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Pacific Air Forces kicks off PACS-21

Photo of Four Hawaii F-22 Raptors and a C-17 Globemaster III from the 535th Airlift Squadron conducting a flyover.

Four Hawaii F-22 Raptors and a C-17 Globemaster III from the 535th Airlift Squadron conduct a flyover of the opening ceremony for the Pacific Air Chiefs Symposium 2021(PACS21) at Joint Base Pearl Harbor-Hickam, Hawaii, Aug. 31, 2021. Air Chiefs from 15 countries participated in PACS 21 which aims to strengthen alliances and partnerships throughout the region. (U.S. Air Force photo by Staff Sgt. Hailey Haux)

Photo of Koku-Jieitai (Japan Air Self-Defense Force) Gen. Shunji Izutsu, JASDF Chief of Staff

Koku-Jieitai (Japan Air Self-Defense Force) Gen. Shunji Izutsu, JASDF Chief of Staff, prepares to walk through the honor cordon during the opening ceremony for the Pacific Air Chiefs Symposium 2021 at Joint Base Pearl Harbor-Hickam, Hawaii, Aug. 31, 2021. During the symposium air chiefs across the region discussed topics that relate to a free and open Indo-Pacific, peace and security, and built upon bilateral and multilateral relationships. (U.S. Air Force photo by Staff Sgt. Hailey Haux)

Photo of Republic of Singapore Air Force Brig. Gen. Lau Boon Ping, RSAF Chief of Staff

Republic of Singapore Air Force Brig. Gen. Lau Boon Ping, RSAF Chief of Staff – Air Staff, prepares to walk through the honor cordon during the opening ceremony for the Pacific Air Chiefs Symposium 2021 at Joint Base Pearl Harbor-Hickam, Hawaii, Aug. 31, 2021. The symposium provided an opportunity for air chiefs across the Indo-Pacific region to share dialogue and to build mutual understanding of regional perspectives through bilateral engagements and multinational panels and meetings. (U.S. Air Force photo by Staff Sgt. Hailey Haux)

JOINT BASE PEARL HARBOR-HICKAM, Hawaii --

With a priority to strengthen relationships with allies and partners in the Indo-Pacific region, Headquarters Pacific Air Forces (PACAF) kicked off the Pacific Air Chiefs Symposium 2021 (PACS-21), August 31.

During the symposium PACAF senior leaders work alongside U.S. allies and partners to collaborate and share best practices to ensure a free and open Indo-Pacific. The PACS-21 event highlights the importance of developing strong relationships with one another to better understand common issues and challenges.  

“The first thing I want to strengthen is our relationships themselves,” said Gen. Ken Wilsbach, PACAF commander. “By being together and spending nearly a whole week together discussing issues that are really pertinent to all of us, [PACS-21] will be a facilitator to improving those relationships.”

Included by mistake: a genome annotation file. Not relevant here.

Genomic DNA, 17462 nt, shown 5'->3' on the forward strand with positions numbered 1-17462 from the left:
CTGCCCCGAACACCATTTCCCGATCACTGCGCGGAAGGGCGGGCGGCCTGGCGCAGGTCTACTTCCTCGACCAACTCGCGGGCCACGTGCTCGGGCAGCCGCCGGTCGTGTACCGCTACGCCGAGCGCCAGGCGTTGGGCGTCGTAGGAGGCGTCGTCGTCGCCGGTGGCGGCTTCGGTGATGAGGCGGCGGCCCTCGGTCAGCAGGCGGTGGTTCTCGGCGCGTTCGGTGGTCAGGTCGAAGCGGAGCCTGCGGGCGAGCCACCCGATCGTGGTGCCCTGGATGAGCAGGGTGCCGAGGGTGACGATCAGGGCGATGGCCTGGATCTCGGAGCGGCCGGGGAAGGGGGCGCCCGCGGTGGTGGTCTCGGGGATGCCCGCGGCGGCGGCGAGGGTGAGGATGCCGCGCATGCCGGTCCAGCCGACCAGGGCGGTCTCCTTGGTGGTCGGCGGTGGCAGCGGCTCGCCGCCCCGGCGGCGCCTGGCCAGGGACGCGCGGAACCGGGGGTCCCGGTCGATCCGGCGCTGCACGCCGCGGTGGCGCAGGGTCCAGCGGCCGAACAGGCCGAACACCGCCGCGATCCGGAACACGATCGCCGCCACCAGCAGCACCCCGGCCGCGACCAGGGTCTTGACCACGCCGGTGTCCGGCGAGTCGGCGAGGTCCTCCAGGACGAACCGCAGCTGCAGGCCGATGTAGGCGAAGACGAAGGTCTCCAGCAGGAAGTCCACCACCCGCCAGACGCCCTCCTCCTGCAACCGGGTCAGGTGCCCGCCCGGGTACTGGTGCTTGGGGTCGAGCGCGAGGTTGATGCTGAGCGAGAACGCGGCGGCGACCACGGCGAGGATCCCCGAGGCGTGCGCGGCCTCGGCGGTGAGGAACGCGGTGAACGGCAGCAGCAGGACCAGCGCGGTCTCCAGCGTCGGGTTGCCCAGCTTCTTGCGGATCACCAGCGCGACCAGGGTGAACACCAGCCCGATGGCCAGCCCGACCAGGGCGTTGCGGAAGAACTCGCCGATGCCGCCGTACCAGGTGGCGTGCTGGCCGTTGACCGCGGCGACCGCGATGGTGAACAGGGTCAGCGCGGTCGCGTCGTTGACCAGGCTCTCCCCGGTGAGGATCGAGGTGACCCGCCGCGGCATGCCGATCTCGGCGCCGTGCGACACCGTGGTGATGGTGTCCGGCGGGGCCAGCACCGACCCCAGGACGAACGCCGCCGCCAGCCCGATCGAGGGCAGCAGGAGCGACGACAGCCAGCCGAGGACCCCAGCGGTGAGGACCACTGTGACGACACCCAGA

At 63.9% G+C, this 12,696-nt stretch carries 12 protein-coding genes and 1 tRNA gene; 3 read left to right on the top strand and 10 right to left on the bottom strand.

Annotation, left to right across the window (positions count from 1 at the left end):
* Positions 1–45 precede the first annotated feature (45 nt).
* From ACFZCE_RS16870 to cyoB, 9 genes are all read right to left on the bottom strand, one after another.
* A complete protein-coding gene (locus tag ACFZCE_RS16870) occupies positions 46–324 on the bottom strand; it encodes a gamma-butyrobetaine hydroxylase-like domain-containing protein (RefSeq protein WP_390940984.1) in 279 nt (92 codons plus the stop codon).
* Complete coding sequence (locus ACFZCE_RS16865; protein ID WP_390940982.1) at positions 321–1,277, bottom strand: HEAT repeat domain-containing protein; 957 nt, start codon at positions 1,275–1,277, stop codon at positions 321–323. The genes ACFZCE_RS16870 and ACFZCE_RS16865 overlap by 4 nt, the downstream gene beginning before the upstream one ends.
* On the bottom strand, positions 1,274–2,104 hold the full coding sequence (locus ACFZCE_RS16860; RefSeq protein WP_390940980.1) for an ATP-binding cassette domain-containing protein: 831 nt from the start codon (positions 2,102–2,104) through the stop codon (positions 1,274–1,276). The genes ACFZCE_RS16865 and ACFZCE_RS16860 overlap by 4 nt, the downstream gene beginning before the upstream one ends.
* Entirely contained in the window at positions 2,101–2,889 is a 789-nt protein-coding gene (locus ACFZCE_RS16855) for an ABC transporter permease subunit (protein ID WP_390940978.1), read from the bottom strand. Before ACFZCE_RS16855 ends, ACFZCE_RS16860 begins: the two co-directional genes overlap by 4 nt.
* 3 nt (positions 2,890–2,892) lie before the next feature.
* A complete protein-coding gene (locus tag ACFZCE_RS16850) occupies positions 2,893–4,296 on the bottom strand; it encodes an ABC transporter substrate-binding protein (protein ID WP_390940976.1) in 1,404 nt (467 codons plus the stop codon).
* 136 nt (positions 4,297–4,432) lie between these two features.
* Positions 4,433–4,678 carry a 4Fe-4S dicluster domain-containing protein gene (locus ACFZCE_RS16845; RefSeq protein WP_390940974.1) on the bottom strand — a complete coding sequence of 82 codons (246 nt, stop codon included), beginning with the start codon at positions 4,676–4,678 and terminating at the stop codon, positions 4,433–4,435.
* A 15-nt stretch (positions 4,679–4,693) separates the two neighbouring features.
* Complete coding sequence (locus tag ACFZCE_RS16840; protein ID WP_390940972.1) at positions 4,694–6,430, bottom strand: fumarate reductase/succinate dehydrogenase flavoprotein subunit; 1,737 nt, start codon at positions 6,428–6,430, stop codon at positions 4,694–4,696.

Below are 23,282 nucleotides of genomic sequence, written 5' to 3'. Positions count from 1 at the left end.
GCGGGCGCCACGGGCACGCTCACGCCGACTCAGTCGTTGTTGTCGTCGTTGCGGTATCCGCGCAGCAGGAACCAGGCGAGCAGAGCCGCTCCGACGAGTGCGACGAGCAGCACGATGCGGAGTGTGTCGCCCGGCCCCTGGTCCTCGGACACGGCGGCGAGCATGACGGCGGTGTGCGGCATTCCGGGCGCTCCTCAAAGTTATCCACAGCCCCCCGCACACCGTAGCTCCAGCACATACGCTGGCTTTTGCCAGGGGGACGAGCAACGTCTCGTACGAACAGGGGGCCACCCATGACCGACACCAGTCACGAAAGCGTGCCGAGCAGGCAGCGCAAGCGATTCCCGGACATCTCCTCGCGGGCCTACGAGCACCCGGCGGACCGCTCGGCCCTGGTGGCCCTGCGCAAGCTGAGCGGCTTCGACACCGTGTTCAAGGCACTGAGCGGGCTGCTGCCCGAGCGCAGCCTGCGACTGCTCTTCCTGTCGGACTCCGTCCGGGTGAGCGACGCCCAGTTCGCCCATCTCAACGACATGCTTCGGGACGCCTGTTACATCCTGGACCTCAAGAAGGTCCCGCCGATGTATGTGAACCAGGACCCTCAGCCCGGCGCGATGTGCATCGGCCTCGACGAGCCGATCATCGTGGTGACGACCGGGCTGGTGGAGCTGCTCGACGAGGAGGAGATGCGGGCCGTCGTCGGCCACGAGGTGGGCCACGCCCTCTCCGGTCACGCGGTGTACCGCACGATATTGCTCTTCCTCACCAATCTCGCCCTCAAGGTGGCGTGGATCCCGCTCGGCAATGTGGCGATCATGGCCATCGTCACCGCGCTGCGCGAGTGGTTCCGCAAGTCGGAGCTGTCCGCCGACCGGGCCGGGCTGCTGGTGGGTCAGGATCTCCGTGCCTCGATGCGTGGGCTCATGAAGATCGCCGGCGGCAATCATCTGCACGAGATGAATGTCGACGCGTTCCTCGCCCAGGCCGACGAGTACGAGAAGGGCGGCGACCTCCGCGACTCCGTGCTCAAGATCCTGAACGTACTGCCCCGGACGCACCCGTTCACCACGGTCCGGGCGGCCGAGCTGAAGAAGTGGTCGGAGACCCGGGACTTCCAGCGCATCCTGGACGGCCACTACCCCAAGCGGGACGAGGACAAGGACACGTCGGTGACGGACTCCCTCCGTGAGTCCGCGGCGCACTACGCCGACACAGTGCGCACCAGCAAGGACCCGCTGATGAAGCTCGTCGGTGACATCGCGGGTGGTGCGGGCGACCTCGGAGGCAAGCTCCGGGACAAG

One of the critical areas PACS-21 will focus on will be humanitarian assistance and disaster response.

“The size and scope of the region are extraordinary,” Wilsbach said.  “We need to be prepared to address the long-term challenges in the Indo-Pacific.”

The PACAF commander also focused on air domain awareness.

“Because of the vastness of the region, domain awareness is really hard. If we work together, we can close those gaps,” Wilsbach explained. “And so those are two things that we certainly will be talking about, as well as a free and open Indo-Pacific that all the Chiefs attending are interested in.”

This is the first iteration of an in-person PACS since the start of the COVID-19 pandemic.

“It's been a long time since we've gotten together with many of the other air chiefs because of travel restrictions,” Wilsbach said.  “It's a huge sacrifice in times of COVID for some people to be able to travel to Hawaii. There's nothing like face-to-face conversations. So we’ll have a chance to be able to have face-to-face dialogue, which will create a lot of different perspectives. It'll allow us to build relationships, and that's so important.”

In addition to this being the first in-person Pacific Air Chief Symposium since 2019, senior enlisted leaders will accompany the air chiefs for the first time.

“The enlisted corps is the backbone of the United States military, and this event will help our partners understand how our enlisted corps is constructed,” said Chief Master Sgt. David Wolfe, PACAF command chief. “This is about all of us coming together with shared values and shared concerns about things that are happening across the Indo-Pacific, and then being able to implement strategies that will counter those that don’t share our values — and support those that do.”

Overall, PACS-21 enables the U.S. to collaborate alongside allies and partners throughout the Indo-Pacific region to address enduring challenges.

“We need to accelerate, change or lose,” Wilsbach said. “Alongside our allies and partners, we will respond to the changing situation and ensure a free and open Indo-Pacific.”